Dissociable effects of prefrontal and anterior temporal cortical lesions on stereotypical gender attitudes

Cognitive Neuroscience Section, National Institute of Neurological Disorders and Stroke, National Institutes of Health, Bethesda, MD 20892-1440, USA.
Neuropsychologia (Impact Factor: 3.3). 09/2009; 47(10):2125-32. DOI: 10.1016/j.neuropsychologia.2009.04.002
Source: PubMed


Clinical observations of patients with ventral frontal and anterior temporal cortical lesions reveal marked abnormalities in social attitudes. A previous study in seven patients with ventral prefrontal lesions provided the first direct experimental evidence for abnormalities in social attitudes using a well-established measure of gender stereotypes, the Implicit Association Test (IAT). Here, we were able to test whether these first findings could be reproduced in a larger sample of 154 patients with penetrating head injuries, and to determine the differential effects of ventromedial prefrontal (vmPFC) and ventrolateral prefrontal (vlPFC) cortical lesions on IAT performance. In addition, we investigated the role of the superior anterior temporal lobe (aTL), recently shown to represent conceptual social knowledge. First, we used a linear regression model to identify the role of each of the three regions, while controlling for the extent of damage to other regions. We found that larger lesions in either the vmPFC or the superior aTL were associated with increased stereotypical attitudes, whereas larger lesions in the vlPFC were associated with decreased stereotypical attitudes. Second, in a confirmatory analysis, we grouped patients by lesion location and compared their performance on the IAT with that of healthy volunteers. Compared to controls, patients with lesions in either the vmPFC or the superior aTL showed increased stereotypical attitudes, whereas patients with lesions in the vlPFC showed decreased stereotypical attitudes. The functional contributions of these regions in social attitudes are discussed.

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Available from: Vanessa Raymont
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    • "While research showed that at the micro-level, single-cell activities are responsive to the formation of association memory, which constitutes the basic representation of stereotype (Naya & Suzuki, 2010), at the macro-level, research also revealed that stereotype, as a kind of special semantic knowledge, has special neural substrates (Contreras, Banaji, & Mitchell, 2012). Specifically, the implicit gender stereotype was found to be associated with brain activities in areas such as the ventromedial prefrontal and ventrolateral prefrontal cortexes (Gozzi, Raymont, Solomon, Koenigs, & Grafman, 2009;Milne & Grafman, 2001). More relevantly, a study provides direct evidence that genes may influence both explicit and implicit gender stereotypes (Forbes et al., 2012). "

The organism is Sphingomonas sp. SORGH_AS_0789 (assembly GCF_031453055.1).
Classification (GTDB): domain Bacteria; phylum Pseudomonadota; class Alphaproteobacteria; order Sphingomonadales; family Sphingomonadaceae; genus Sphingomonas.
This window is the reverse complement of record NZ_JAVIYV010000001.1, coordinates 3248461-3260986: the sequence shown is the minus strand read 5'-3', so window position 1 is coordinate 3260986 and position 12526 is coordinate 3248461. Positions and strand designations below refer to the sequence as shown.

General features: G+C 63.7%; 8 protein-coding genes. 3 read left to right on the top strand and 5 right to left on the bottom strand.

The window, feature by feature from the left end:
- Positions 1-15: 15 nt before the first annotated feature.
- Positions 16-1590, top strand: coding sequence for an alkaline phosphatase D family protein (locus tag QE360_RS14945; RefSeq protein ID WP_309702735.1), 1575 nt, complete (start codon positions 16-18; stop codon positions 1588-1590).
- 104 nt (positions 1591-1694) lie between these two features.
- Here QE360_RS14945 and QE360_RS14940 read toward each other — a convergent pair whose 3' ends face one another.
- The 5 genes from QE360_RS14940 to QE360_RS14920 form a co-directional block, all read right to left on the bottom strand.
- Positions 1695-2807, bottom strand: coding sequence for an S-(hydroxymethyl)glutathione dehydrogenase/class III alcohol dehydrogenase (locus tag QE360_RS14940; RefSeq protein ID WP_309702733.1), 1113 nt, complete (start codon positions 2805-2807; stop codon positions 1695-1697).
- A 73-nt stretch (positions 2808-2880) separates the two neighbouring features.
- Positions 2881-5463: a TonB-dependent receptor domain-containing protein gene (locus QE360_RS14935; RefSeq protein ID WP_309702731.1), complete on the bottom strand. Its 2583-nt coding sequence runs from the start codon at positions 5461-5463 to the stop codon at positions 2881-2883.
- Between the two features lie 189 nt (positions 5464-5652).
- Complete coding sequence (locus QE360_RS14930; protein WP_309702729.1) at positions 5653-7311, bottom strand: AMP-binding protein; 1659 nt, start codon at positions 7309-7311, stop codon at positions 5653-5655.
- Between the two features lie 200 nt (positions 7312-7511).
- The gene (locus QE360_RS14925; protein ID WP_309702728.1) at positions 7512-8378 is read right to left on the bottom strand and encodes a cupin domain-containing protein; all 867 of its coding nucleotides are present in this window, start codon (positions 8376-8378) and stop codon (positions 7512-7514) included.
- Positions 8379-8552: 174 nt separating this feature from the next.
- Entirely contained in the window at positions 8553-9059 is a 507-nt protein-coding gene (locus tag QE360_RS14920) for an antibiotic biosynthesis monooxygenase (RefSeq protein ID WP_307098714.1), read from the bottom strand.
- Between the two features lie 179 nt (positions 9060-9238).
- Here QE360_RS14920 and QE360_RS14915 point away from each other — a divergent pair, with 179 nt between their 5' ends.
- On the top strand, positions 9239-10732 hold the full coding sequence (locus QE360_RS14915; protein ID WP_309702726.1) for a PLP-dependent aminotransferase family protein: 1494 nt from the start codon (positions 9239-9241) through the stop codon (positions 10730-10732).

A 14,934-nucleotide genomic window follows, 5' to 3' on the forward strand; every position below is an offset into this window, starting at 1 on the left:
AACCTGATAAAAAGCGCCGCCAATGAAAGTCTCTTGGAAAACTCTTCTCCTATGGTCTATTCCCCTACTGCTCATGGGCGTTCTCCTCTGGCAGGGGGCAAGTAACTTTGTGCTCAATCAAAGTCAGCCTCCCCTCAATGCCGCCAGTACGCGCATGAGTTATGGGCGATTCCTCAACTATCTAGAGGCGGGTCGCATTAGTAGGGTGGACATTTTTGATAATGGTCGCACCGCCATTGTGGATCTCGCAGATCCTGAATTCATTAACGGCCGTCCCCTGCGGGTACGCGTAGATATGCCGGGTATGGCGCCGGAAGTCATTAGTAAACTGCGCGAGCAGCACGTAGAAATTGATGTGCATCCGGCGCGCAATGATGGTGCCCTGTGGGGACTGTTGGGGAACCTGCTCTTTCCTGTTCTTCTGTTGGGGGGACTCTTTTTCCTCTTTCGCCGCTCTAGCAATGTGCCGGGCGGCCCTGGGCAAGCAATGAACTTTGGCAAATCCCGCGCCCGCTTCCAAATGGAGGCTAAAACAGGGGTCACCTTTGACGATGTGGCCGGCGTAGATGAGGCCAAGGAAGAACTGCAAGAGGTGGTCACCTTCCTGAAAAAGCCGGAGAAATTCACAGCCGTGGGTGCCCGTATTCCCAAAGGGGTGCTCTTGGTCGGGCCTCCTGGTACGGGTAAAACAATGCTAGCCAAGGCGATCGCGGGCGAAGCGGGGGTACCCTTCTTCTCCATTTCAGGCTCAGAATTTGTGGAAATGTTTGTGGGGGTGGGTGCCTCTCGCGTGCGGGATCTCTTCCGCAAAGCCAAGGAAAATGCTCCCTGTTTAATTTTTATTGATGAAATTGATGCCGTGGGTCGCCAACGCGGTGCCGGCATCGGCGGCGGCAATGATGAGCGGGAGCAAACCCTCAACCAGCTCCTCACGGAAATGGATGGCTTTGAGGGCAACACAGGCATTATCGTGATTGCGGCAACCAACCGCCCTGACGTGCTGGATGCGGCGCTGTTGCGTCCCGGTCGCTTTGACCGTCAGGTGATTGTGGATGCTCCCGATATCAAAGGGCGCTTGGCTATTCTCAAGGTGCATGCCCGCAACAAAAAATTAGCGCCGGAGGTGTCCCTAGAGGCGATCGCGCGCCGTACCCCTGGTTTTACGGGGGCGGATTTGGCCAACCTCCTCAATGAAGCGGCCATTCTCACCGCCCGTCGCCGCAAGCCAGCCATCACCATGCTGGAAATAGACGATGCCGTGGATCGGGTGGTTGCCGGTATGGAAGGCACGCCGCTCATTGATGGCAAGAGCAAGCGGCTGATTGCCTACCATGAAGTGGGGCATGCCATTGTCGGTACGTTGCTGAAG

Full-text · Article · Jan 2016 · Social Psychological and Personality Science
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    • "We quantified the percentage of AAL structures impacted by the lesion from the overlap of the normalized lesion images with the AAL atlas. In addition, we defined regions of interest (ROIs) in the dlPFC and temporal cortex, including posterior superior and middle gyrus (TC) as previously described (Gozzi et al., 2009), by identifying AAL structures within specified ranges of MNI coordinates. "
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    ABSTRACT: Mystical experiences, or subjectively believed encounters with a supernatural world, are widely reported across cultures and throughout human history. Previous theories speculate that executive brain functions underpin mystical experiences. To evaluate causal hypotheses, structural studies of brain lesion are required. Previous studies suffer from small samples or do not have valid measures of cognitive functioning prior to injury. We investigated mystical experience among participants from the Vietnam Head Injury Study and compared those who suffered penetrating traumatic brain injury (pTBI; n=116) with matched healthy controls (HC; n=32). Voxel-based lesion-symptom mapping analysis showed that lesions to frontal and temporal brain regions were linked with greater mystical experiences. Such regions included the dorsolateral prefrontal cortex (dlPFC) and middle/superior temporal cortex (TC). In a confirmatory analysis, we grouped pTBI patients by lesion location and compared mysticism experiences with the HC group. The dlPFC group presented markedly increased mysticism. Notably, longitudinal analysis of pre-injury data (correlating with general intelligence and executive performance) excludes explanations from individual differences. Our findings support previous speculation linking executive brain functions to mystical experiences, and reveal that executive functioning (dlPFC) causally contributes to the down-regulation of mystical experiences.
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    • "Our current study aimed at testing these 2 alternative hypotheses. To date, neuropsychological studies with brain-damaged patients have looked separately at their stereotypes (Gozzi et al, 2009; Milne and Grafman, 2001) and their prejudice reactions (Ciaramelli et al, 2012; Phelps et al, 2003). Here we assessed both the representation and the evaluation of social groups within the same study, and we tested whether the stereotypes and prejudice reactions are commonly associated. "
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